October 1, 2012

The Innocents (1961)

"A young governess for two children becomes convinced that the house and grounds are haunted."

It's October! Once again Hallowe'en is on its way and all the horror movie bloggers are frantically scratching around for something to write about. Not me though. I already have my October viewing list sorted out, and I will be bringing you another 31 days of supernatural terror. Wooooo! Ghosties!

Starting off my "Hallowe'en Countdown" is one of oldest ghostie films which is still worthy of rewatching. Having already reviewed "The Haunting" (1963) and "The Uninvited" (1944), it was time to pull "The Innocents" (1961) out of "The Vault". If you are lucky enough to have cable, according to the TCM monthly schedule, all three movies will be shown back-to-back on Wednesday, October 10th with "The Innocents" actually at 3.30am on Thursday morning so you don't even need to buy it.

Based on "The Turn of the Screw" by Henry James, Jack Clayton's version of "The Innocents" has become the best-regarded adaptation of the classic 1898 ghost story. It wasn't the first, however, as there was also an opera and a live television play directed by John Frankenheimer two years earlier. For all of you who hate remakes, "The Innocents" was a kind of remake, but it was a considerable improvement over the TV movie which you can watch clips from on YouTube. Not to belittle Ingrid Bergman's performance, Deborah Kerr is simply much better in the role as a governess.

It probably helps if you haven't seen Deborah Kerr in anything else if you want to fully appreciate her in "The Innocents". Having previously played a nun in "Black Narcissus" (1947) and a governess in "The King and I" (1956), her portrayal of Miss Giddens is occasionally little more than a logical fusion of the two. It's not that she was a bad actress, but as a product of the time, she was a bit limited. The very dated and "Victorianised" dialogue didn't exactly help matters much there either.

Some younger viewers will undoubtedly find the talkiness of this production rather boring in places. At times, I actually found it all to be quite awkward and cringeworthy myself especially with all the clippy-clop, posh English accents. Although I still appreciate "The Innocents" as a ghost story, it lacks realism even considering the period that it was set in. Trust me, I'm English, and I can't imagine anyone speaking like that ever in real life without getting a punch in the throat.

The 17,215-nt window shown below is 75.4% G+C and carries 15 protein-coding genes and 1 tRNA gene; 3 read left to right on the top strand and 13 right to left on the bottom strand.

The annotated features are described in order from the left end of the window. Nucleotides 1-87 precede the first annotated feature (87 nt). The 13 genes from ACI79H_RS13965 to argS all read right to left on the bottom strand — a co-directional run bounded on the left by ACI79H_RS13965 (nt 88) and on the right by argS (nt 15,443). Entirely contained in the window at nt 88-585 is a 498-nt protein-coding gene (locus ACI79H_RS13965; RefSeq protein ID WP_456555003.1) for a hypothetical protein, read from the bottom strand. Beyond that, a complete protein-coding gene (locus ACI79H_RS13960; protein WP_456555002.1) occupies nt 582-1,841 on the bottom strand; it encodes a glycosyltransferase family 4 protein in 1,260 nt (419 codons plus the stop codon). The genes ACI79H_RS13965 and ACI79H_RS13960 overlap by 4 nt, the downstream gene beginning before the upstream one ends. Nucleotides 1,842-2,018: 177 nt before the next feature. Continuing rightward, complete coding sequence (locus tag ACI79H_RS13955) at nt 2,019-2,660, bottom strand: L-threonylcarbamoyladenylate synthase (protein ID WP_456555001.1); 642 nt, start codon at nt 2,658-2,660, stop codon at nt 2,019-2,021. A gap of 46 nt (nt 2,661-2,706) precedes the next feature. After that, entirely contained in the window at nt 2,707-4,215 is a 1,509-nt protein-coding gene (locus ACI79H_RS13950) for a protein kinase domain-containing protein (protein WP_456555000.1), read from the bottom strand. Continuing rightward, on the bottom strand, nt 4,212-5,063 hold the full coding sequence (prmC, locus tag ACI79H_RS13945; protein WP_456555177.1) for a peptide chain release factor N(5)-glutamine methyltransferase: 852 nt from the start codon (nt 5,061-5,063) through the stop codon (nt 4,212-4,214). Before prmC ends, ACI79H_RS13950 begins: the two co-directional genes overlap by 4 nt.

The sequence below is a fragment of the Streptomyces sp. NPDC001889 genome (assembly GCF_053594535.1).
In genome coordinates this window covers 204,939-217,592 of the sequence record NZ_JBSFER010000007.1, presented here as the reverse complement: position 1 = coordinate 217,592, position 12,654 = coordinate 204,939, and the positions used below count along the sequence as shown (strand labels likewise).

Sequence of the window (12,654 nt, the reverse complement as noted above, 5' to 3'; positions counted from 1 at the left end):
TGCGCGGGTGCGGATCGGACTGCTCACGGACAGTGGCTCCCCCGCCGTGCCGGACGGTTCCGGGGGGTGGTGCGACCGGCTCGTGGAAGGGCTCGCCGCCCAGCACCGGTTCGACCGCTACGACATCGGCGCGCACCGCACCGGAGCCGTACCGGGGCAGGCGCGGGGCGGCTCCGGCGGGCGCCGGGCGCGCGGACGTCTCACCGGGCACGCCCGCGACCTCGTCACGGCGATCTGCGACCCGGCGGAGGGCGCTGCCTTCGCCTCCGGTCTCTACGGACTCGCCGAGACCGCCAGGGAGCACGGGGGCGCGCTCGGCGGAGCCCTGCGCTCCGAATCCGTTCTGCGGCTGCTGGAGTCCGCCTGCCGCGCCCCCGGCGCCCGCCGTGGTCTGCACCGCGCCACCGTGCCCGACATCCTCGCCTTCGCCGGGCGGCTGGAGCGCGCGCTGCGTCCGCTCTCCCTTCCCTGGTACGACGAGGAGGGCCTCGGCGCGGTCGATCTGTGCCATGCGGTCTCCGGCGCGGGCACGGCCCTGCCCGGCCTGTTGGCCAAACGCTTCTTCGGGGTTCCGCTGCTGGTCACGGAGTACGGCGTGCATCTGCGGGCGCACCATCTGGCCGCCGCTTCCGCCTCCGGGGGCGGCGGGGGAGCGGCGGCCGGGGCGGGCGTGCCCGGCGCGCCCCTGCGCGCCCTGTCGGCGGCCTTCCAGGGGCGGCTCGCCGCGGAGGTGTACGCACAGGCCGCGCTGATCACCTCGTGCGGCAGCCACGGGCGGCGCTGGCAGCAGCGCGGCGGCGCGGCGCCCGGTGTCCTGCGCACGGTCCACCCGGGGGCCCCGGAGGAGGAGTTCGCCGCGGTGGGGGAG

The housekeeper, Mrs. Grose, comes across as the much more credible character due to Megs Jenkin's Northern accent which slightly lessens the jarring quality of the words she speaks. Being no stranger to horror movies since appearing in "The Monkey's Paw" (1948) and going on to "Asylum" (1972), it was no great surprise that Dan Curtis of "Dark Shadows" fame got Megs Jenkin to reprise her role as Mrs. Grose for his own TV movie adaptation of "The Turn of the Screw" (1974).

Staginess aside, the little kids, Miles (Martin Stephens) and Flora (Pamela Franklin), are also really outstanding and genuinely creepy. If, like me, you don't like kids anyway, you can see the evilness behind their fa├žade of innocence which was either brilliant acting or just something naturally horrible about children. A couple of scenes of animal cruelty really made me hate them. There are even suggestions of incest and paedophilia which are downplayed almost to non-existence, but they still deliver some shocking stuff especially in the case of the obviously psychopathic Miles.

The ambiguities raised by the story don't just stop there. In a big change to the novel, it is never truly explained if the ghosts and possessions are real or just in Miss Gidden's head. As much as I prefer the supernatural explanation, the fact that her character seems to be a sexually-repressed "old maid" (for lack of a better term) has tempted numerous essay writers into psychological analysis of her character and her apparent nervous breakdown throughout the movie. Make no mistake about it, "The Innocents" has some very adult elements which were explored further (and rather poorly) ten years later in Michael Winner's "The Nightcomers" (1971).

If you want scares, Freddie Francis' cinematography almost provides enough black and white creepiness on its own without the more startling scenes. I rewatched "The Innocents" during a gloomy and rainy afternoon and, not to put too fine a point of it, pants were nearly shat several times. I say "nearly" because the timing is occasionally a bit off, and I'm too hardcore to really be frightened by anything in a movie.

I still highly recommend "The Innocents" to anyone who loves ghost stories or who loves analysing characters afterwards. While not quite Hitchcock, there's a lot more depth to "The Innocents" than most horror (and proto-horror) movies from the 1960s.

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